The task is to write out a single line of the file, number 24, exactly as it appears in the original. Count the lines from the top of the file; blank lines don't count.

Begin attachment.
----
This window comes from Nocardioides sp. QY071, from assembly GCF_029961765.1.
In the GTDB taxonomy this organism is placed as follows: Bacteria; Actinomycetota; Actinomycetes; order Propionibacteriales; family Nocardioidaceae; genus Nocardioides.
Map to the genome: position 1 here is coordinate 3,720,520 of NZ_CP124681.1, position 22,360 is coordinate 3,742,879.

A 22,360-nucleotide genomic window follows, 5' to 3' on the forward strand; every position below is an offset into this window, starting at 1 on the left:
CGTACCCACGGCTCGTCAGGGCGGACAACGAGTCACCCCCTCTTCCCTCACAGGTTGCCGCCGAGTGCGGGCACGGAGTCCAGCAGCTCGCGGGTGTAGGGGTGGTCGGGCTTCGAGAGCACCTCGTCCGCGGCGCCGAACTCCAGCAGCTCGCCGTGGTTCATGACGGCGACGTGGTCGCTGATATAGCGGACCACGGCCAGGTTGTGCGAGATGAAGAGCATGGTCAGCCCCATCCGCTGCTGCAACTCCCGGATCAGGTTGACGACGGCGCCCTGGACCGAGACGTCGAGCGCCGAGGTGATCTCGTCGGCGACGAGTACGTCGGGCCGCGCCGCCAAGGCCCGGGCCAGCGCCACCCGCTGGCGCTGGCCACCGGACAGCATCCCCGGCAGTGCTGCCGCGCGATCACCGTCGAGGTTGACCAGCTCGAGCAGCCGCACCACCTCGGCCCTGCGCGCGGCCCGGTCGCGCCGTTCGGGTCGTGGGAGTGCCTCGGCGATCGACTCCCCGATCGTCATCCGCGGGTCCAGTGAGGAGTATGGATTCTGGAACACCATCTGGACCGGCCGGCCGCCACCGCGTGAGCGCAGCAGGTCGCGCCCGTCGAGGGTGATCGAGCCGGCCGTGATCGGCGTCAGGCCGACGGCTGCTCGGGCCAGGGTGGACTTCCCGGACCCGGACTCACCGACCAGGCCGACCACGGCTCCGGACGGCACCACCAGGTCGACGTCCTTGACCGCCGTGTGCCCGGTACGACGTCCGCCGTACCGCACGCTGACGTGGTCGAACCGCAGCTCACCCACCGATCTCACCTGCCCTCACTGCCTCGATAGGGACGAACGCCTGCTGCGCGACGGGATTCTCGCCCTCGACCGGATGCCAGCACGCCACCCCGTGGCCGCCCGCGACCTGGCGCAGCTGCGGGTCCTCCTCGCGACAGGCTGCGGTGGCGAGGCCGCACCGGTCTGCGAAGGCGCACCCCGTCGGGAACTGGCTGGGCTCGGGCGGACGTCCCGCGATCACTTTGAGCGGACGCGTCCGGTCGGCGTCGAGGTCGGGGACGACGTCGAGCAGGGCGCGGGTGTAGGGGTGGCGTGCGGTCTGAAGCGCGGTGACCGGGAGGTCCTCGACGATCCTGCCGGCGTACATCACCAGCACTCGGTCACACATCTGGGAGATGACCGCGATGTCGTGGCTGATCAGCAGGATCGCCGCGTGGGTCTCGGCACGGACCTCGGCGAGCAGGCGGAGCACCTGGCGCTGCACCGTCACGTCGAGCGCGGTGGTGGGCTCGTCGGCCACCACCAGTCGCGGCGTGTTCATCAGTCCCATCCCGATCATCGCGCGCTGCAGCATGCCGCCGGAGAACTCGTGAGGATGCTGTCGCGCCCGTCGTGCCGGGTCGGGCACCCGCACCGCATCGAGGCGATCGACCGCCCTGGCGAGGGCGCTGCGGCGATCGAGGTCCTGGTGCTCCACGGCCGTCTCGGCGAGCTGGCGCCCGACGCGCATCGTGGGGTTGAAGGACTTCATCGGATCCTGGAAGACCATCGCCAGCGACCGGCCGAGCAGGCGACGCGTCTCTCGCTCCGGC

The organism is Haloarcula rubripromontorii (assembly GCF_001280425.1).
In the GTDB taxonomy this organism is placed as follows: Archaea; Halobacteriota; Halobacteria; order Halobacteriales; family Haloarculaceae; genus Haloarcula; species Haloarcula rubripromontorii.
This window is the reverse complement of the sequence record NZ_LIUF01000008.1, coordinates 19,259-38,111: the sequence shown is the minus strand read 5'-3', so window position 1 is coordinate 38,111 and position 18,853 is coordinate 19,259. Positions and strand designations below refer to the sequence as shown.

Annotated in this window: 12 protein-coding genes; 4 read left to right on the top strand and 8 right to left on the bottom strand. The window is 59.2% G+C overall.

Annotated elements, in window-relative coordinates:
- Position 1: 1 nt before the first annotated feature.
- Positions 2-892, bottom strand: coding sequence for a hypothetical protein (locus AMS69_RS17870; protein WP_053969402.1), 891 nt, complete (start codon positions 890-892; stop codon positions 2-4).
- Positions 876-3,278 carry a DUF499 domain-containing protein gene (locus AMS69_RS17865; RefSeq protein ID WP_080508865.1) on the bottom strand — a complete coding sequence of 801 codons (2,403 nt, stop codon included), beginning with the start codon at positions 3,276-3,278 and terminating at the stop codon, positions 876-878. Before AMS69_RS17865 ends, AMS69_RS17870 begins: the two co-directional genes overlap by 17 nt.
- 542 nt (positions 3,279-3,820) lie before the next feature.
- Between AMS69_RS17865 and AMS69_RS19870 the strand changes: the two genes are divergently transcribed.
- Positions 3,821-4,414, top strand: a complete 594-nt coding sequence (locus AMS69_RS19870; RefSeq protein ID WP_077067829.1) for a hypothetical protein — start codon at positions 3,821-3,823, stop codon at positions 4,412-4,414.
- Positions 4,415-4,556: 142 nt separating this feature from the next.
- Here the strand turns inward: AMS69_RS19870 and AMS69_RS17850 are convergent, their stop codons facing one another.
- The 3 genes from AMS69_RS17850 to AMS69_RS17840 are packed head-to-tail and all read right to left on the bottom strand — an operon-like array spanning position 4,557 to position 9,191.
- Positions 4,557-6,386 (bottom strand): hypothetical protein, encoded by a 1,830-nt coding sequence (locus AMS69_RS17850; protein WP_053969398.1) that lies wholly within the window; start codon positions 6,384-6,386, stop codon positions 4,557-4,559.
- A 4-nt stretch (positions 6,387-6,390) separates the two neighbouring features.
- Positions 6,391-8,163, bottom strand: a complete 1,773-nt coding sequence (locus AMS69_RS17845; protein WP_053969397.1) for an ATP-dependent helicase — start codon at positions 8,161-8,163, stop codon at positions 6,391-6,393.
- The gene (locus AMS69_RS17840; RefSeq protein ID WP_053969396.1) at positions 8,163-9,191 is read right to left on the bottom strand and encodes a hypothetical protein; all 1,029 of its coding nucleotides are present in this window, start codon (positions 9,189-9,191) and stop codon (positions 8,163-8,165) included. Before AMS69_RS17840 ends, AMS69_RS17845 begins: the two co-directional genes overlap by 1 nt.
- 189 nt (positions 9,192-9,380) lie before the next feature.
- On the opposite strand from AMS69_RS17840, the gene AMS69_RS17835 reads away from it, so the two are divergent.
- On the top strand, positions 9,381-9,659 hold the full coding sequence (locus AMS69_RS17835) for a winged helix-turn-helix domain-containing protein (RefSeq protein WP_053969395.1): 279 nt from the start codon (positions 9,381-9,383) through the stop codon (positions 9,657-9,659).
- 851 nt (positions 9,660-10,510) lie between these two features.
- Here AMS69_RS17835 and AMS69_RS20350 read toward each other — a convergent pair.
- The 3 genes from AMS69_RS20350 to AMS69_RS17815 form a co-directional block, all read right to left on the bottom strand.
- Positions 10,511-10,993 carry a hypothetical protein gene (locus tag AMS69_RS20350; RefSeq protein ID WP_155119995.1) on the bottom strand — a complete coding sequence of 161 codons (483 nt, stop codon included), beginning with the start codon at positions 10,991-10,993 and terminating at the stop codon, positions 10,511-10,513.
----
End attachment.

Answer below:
- 189 nt (positions 9,192-9,380) lie before the next feature.